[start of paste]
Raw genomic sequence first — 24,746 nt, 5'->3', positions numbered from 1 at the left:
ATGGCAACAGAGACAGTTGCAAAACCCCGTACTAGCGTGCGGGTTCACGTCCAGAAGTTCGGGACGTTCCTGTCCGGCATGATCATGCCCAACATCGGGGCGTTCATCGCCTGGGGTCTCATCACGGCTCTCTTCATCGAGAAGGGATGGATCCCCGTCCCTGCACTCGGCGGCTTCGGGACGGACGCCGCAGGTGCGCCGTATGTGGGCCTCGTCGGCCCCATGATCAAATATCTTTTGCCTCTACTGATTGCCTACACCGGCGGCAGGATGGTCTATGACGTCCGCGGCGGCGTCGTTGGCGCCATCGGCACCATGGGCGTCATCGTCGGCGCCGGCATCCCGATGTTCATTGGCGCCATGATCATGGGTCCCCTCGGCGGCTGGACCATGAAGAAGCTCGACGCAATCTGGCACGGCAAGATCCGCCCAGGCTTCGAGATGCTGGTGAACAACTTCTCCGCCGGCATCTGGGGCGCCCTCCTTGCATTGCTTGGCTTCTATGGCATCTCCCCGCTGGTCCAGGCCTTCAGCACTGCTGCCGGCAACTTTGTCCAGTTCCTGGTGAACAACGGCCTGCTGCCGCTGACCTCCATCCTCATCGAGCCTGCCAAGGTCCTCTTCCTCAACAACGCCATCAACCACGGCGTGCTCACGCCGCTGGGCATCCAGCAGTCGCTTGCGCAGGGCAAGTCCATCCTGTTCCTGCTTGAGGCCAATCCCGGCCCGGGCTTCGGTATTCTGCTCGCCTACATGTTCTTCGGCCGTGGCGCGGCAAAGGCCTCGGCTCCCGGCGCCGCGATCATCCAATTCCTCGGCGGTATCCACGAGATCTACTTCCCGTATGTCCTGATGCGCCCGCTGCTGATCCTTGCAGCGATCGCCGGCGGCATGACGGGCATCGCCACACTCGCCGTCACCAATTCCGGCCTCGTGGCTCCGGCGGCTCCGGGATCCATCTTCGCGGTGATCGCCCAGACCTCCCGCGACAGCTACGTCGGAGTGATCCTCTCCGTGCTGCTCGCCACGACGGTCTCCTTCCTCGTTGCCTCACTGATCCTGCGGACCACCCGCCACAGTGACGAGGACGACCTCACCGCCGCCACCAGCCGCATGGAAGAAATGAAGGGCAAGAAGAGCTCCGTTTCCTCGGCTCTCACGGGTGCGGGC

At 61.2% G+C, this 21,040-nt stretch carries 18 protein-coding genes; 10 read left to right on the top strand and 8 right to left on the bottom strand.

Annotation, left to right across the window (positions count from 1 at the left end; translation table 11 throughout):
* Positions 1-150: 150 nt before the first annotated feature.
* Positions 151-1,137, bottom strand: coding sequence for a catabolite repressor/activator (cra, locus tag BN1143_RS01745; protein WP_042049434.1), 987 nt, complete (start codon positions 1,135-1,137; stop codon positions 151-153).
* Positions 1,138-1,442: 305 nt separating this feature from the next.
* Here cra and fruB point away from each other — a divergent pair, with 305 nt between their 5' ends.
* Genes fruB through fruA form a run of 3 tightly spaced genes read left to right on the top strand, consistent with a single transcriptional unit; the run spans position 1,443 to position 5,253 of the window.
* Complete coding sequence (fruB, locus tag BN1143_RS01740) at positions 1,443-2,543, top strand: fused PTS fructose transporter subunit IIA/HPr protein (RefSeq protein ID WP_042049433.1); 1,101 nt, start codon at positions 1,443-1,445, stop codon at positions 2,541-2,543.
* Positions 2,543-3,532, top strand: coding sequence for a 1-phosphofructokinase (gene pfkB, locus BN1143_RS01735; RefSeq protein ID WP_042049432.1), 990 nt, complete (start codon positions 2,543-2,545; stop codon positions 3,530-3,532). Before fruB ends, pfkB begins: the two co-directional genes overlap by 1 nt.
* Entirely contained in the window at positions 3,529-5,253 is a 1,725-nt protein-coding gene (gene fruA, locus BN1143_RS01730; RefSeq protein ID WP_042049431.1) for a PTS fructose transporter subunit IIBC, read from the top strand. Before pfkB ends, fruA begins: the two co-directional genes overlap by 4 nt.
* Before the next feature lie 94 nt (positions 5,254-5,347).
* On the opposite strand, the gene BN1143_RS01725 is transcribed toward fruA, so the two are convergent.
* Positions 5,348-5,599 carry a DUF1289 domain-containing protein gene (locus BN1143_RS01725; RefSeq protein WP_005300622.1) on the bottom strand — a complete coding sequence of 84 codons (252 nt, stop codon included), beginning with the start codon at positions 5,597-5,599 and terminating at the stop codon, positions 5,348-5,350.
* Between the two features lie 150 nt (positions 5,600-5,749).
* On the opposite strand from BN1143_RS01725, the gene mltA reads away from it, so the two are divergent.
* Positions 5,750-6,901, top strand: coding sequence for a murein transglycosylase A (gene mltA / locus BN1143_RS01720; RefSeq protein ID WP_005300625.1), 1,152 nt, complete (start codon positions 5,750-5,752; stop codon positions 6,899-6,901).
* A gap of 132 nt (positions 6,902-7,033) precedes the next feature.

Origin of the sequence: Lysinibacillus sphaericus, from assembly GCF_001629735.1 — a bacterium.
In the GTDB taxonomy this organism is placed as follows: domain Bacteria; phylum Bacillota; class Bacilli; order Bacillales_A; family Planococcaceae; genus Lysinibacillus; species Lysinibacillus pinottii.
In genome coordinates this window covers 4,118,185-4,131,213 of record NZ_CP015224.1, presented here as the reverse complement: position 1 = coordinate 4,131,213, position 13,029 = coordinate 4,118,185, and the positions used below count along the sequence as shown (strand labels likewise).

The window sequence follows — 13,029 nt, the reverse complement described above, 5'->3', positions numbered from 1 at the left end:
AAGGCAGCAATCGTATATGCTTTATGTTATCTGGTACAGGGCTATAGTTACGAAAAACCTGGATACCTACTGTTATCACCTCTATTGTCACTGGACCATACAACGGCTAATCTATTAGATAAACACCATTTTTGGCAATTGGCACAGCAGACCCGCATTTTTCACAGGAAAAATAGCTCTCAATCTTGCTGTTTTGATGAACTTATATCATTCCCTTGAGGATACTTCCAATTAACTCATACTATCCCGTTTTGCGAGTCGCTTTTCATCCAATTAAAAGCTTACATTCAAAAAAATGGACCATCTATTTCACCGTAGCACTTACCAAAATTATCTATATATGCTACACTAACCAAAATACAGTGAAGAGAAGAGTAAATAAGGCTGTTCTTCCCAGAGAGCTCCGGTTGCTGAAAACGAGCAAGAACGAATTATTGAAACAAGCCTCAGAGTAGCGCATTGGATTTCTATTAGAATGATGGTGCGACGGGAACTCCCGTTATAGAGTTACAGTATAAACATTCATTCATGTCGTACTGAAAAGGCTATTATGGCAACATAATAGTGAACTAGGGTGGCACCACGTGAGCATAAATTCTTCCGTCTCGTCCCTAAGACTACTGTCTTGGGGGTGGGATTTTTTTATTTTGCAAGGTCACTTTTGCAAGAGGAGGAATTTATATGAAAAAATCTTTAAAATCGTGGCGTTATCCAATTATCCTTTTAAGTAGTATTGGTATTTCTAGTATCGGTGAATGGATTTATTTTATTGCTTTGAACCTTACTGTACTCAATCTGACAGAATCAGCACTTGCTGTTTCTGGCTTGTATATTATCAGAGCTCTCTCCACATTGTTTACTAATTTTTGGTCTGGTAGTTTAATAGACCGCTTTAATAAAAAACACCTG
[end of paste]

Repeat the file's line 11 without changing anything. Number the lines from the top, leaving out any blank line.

* Positions 2,543-3,532, top strand: coding sequence for a 1-phosphofructokinase (gene pfkB, locus BN1143_RS01735; RefSeq protein ID WP_042049432.1), 990 nt, complete (start codon positions 2,543-2,545; stop codon positions 3,530-3,532). Before fruB ends, pfkB begins: the two co-directional genes overlap by 1 nt.